Plan Port Stephens for Your Next Adventure Weekender, photos by DNSW, Mt Tomaree, people, drone shot, lookout, ocean, beach, headlands

Nelson Bay

If you can’t get enough of Port Stephens, hang around a bit longer and have a gander around Nelson Bay. Alongside Tomaree Head, there are splendid views to enjoy from Gan Gan Lookout. The Nelson Head Heritage Lighthouse and Reserve isn’t a bad shout either.

If you’re on the hunt for the best beaches around Nelson Bay, I’ve got to agree with our founder Henry on this one, and not recommend Nelson Bay Beach for a swim. A far better option is the serene One Mile Beach, or for something a bit more off the beaten track, head to Zenith or Wreck Beach.

Read more: Finding Serenity on Wreck Beach

The Hunter Valley

If you’ve got time for a cheeky detour on your coastal road trip (approx. 2 hours inland from Port Stephens), make sure you include the famous Hunter Valley. You can sample some of the world-class wine produced in the region.

We visited Blueberry Hill Vineyard and it became a fast favourite! It’s a boutique winery with an extremely cute point of difference — resident puppies and kittens which are free to roam around your ankles. Sit all afternoon with a wine in hand, grab a cheese board and Bob’s your animal-loving uncle!

But, if you’re wanting to dodge the cat and dog poop, there definitely isn’t a shortage of wineries in the area. Head to Pokolbin or another great inland town in the Hunter region to sample the good stuff on offer.

After a day on the vino, sober up at the quaint Wine Country Tourist Park.


Hunter Hot Air Ballooning

Hot air ballooning was another awe-inspiring experience we found nearby. Check out Balloon Aloft in the Hunter Valley. Before you know it, you’ll be standing in a floating basket right up in the beautiful morning sky! Not to mention being nourished by a wonderful breakfast paired with champagne upon your return.

Myall Lakes National Park

If you’ve turned your nose up at the wine country option and are serious about sticking to the coast, the next stop on your Byron Bay road trip should be Myall Lakes National Park. Located in the spectacular Great Lakes Region on the Barrington Coast, Myall Lakes is about 3.5 hours north of Sydney.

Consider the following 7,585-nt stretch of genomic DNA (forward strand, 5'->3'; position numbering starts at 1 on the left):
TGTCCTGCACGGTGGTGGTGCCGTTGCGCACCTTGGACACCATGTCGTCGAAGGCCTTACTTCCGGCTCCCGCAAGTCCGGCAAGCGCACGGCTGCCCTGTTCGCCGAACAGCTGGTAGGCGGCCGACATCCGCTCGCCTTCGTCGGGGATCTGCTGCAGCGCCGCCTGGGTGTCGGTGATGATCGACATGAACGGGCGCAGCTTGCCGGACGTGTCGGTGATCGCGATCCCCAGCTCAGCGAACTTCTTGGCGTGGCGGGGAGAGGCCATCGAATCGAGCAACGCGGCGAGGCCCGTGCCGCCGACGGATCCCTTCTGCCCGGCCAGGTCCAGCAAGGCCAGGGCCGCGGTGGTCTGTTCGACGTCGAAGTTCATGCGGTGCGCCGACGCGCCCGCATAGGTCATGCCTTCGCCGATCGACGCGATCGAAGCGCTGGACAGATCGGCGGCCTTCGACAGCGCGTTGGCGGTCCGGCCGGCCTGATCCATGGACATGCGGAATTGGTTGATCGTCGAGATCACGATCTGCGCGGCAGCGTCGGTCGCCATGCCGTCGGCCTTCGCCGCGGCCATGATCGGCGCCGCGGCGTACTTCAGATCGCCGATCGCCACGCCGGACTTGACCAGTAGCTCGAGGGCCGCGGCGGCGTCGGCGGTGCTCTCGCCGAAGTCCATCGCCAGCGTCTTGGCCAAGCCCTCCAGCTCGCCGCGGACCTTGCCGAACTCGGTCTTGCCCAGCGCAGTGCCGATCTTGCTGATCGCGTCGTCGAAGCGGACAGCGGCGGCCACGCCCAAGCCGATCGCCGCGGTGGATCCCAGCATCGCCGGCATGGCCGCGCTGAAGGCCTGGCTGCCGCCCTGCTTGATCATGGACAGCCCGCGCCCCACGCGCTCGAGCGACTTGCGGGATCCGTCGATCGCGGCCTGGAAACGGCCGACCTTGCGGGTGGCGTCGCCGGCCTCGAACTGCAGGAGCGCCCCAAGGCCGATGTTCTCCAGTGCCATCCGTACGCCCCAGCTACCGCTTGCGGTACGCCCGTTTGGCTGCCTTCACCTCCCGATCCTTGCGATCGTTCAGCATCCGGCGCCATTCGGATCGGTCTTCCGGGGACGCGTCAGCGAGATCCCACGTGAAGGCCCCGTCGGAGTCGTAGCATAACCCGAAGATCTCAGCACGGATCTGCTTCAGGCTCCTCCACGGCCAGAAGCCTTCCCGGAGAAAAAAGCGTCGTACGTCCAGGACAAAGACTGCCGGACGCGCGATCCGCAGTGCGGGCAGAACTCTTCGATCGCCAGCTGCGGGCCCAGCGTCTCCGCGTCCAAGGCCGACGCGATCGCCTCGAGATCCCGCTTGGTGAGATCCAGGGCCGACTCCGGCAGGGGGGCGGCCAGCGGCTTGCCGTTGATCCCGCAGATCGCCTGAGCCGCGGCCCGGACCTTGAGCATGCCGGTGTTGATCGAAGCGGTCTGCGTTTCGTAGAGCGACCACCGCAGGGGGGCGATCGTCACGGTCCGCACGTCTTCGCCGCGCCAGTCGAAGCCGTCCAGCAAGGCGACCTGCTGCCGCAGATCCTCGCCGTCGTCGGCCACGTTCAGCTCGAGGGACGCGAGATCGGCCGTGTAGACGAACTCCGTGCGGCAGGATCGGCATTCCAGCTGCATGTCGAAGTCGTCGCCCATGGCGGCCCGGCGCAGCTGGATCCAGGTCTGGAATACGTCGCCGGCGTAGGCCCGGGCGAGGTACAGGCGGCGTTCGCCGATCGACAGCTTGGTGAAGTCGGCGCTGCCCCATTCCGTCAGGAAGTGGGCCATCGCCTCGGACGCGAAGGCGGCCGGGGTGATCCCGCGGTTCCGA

Facing opposite Tomaree Head, on the other side of Karuhar River, Yacaaba Head is waiting to be climbed. With views of Tomaree Head and Hawks Nest, I reckon the views were even better from Yacaaba Head than Tomaree Head (sorry Tomaree, we still love you).

Whilst you’re pottering along Lakes Way, be sure to also check out Seal Rocks, Smiths Lake and Celito Beach. Or, if you’re looking for another trail to explore, the Dark Point Walking Track is a winner.

Stewart and Llyods Campground is a great place to pitch a tent in the area. Here, you’ll be hanging out with chilled dingoes!

Pacific Palms

You’d be crazy to not spend more time in the Great Lakes region as part of your Sydney to Byron Bay drive. The Barrington Coast is chockablock full of beautiful beaches, some of the best on the Mid North Coast of NSW.

Nicole was right on the money when she recommended Pacific Palms as the perfect beach hopping destination. You’ll be spoilt for choice with the glimmering turquoise waters of Elizabeth, Shelly, Boomerang, and Blueys Beaches. Surfs up!

With Booti Booti and Wallingat National Parks surrounding Pacific Palms, there are countless rainforest trails, lookouts, coves and beaches to sink your teeth into. And if you’re already buggered from the Sydney to Byron Bay drive, there are plenty of fab cafes in the area to sort out your much needed caffeine hit.

Crowdy Bay National Park

After gallivanting around the Great Lakes, most coastal hoppers will kick on to Port Macquarie. But, if you want bragging rights that your Byron Bay road trip wasn’t as basic as all your other mates’ trips, get your butt to Crowdy Bay National Park. Often overlooked, Crowdy Bay is a hidden gem about 4 hours north of Sydney.

Known for its epic beach camping, you should make Diamond Head Campground your humble abode for an evening. There are picturesque beachside picnic areas and a few great spots for fishing.

Before you shoot off to Port Macquarie the next day, head to Diamond Head Beach for a majestic sunrise. It’s only a short walk from the campground and one of the best beach sunrises I’ve ever experienced. You should then hike the Diamond Headland Loop Walk, which is the best trail in Crowdy Bay. Keep an eye out for the epic Natural Arch along the way!

Port Macquarie

Who would’ve thought you’d find camels just 4.5 hours north of Sydney? What’s more, you and your mates can enjoy a ride on these superb animals right on Lighthouse Beach! Don’t forget your camera for this one!

As a bonus, John, who leads you on the camels, supplies you with some of the best one-liners in town. My personal favourite: ‘If you see any dolphins out there, it’s $20 extra for the dolphin tour.’


Port Macquarie Coastal Walk

After a bumpy and potentially chafing camel ride (all in the name of adventure), maybe it’s time for a relaxing swim at one of the many stunning beaches in Port Macquarie. Not sure which beach to dip your toe in? No problemo! Follow the sensational Port Macquarie Coastal Walk and find a beach that suits you. Or, go for a beach hopping swimming extravaganza at each of the beaches along the trail.

If Port Mac is your base for a night, I recommend BIG4 Bonny Hills. Why? Well, it has a fricken jumping pillow!

Hat Head National Park